An email from a friend contained this quote in his signature:
Despite its artistic pretensions, its sophistication, and its many accomplishments, humankind owes its existence to a six-inch layer of topsoil and the fact that it rains.
I googled the quote and found this site which featured the following quote by Siggy Freud:
The first human who hurled an insult instead of a stone was the founder of civilization.
NBC Exec Voices More Beef With iTunes Pricing | Epicenter from Wired.com
We thought it was video who killed the radio star, but NBC Universal president Jeff Zucker (pictured right) claims that Apple killed both. While being interviewed by The New Yorker’s Ken Auletta at a benefit for Syracuse University, the executive claimed that Apple has made millions on its iPod “off the backs of our content” and that the software maker “destroyed the music business in terms of pricing.”
What about Sony and many others making money off of CD players? What about cassette players, turntables? I am not sure I see the difference, except that iTunes dictates a certain price-format.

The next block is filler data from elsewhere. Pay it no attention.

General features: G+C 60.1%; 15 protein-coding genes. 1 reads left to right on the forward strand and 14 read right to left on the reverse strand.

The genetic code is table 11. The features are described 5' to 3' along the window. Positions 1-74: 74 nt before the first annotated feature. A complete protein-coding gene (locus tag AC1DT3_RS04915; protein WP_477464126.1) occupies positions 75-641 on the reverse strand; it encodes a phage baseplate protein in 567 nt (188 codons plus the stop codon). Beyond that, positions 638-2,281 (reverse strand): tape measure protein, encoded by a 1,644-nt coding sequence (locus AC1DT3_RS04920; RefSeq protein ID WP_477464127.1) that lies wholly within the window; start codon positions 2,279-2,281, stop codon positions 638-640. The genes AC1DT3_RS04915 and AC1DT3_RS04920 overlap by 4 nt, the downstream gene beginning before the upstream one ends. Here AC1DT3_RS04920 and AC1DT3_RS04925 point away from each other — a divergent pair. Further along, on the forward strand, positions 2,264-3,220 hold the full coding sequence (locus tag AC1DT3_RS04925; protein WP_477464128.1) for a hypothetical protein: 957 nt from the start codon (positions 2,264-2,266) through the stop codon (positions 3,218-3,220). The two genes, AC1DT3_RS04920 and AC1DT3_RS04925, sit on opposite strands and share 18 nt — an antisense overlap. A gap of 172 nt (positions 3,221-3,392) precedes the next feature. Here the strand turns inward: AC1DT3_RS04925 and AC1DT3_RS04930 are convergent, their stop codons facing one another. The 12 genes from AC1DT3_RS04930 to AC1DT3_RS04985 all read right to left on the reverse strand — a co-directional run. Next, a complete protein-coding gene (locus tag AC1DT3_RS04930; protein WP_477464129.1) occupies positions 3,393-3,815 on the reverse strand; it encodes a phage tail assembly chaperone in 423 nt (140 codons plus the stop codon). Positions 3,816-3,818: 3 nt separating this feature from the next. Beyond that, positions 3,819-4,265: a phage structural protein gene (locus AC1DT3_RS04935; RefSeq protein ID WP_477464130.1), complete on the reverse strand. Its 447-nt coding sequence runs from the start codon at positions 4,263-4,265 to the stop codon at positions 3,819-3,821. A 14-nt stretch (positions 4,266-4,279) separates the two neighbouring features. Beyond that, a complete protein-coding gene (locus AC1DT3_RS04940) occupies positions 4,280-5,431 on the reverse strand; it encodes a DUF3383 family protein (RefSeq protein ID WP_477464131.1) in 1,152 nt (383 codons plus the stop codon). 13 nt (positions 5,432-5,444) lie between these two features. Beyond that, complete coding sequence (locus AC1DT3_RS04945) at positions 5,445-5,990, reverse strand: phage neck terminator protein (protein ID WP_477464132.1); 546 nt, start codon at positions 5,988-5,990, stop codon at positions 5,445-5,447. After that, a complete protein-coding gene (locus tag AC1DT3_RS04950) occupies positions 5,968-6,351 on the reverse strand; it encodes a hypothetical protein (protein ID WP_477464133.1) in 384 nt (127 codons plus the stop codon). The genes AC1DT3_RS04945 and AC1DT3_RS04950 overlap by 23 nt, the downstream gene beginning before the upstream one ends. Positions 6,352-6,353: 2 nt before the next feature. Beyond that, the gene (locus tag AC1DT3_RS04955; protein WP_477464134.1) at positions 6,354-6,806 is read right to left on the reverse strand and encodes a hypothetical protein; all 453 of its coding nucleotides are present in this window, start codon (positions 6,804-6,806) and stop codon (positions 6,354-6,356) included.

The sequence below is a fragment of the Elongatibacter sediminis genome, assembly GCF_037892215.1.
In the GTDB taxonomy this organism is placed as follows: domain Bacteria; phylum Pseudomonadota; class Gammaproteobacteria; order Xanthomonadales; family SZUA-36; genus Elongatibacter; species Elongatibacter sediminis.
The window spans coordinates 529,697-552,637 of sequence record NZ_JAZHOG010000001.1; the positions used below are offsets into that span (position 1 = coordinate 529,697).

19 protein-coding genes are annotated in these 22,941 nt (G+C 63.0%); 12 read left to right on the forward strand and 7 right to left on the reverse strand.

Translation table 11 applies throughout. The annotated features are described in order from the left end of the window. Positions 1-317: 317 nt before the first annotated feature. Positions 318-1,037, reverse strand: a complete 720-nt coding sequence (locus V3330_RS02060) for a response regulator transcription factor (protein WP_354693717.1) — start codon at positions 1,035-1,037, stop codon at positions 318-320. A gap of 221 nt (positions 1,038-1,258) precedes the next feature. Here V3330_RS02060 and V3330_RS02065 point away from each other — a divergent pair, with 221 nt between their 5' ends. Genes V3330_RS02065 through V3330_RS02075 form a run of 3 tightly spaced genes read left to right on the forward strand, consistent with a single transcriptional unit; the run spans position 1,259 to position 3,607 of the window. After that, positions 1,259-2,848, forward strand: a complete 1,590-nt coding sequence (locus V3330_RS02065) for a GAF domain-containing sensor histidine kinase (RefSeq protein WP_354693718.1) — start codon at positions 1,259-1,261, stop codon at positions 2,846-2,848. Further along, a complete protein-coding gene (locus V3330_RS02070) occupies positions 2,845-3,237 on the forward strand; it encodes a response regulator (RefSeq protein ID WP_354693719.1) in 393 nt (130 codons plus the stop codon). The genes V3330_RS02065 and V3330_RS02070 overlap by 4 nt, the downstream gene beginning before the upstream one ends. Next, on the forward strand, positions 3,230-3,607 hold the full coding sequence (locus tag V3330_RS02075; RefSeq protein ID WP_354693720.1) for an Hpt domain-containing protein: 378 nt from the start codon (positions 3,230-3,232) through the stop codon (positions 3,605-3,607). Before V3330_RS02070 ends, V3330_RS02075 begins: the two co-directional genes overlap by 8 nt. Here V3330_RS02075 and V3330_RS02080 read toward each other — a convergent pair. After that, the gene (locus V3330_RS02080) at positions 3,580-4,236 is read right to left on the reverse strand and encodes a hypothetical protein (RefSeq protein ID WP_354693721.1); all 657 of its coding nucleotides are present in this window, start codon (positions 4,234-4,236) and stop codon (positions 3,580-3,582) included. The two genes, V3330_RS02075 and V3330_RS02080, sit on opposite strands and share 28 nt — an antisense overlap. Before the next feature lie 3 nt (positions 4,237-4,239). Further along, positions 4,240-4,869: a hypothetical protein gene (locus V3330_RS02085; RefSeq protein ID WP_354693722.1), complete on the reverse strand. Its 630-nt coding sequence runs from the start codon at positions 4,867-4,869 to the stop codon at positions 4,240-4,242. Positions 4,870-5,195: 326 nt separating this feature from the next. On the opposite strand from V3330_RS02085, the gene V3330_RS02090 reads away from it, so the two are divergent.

I was running some errands this morning when the iPod in shuffle mode served up a Q&A with Stephen Batchelor at Upaya – in 2005 or 2006. How appropriate, I thought, since he is here this week. He answered a question, which was not audible, saying something like this: You hear that a certain teacher is really free – free from what? Liberated from what? Enlightened about what?
In other words, everything is related and relative. One is free to breath, but one can’t be free from breathing. You cannot be free from cause and effect. You can be enlightened about one thing and be plain stupid about the next. Levels and lines, I can hear Ken Wilber say.
Brain Activity Differs For Creative And Noncreative Thinkers
A new study led by John Kounios, professor of Psychology at Drexel University and Mark Jung-Beeman of Northwestern University answers these questions by comparing the brain activity of creative and noncreative problem solvers. The study, published in the journal Neuropsychologia, reveals a distinct pattern of brain activity, even at rest, in people who tend to solve problems with a sudden creative insight — an “Aha! Moment” – compared to people who tend to solve problems more methodically.
This program on the “Zen Brain” at Upaya looks very interesting.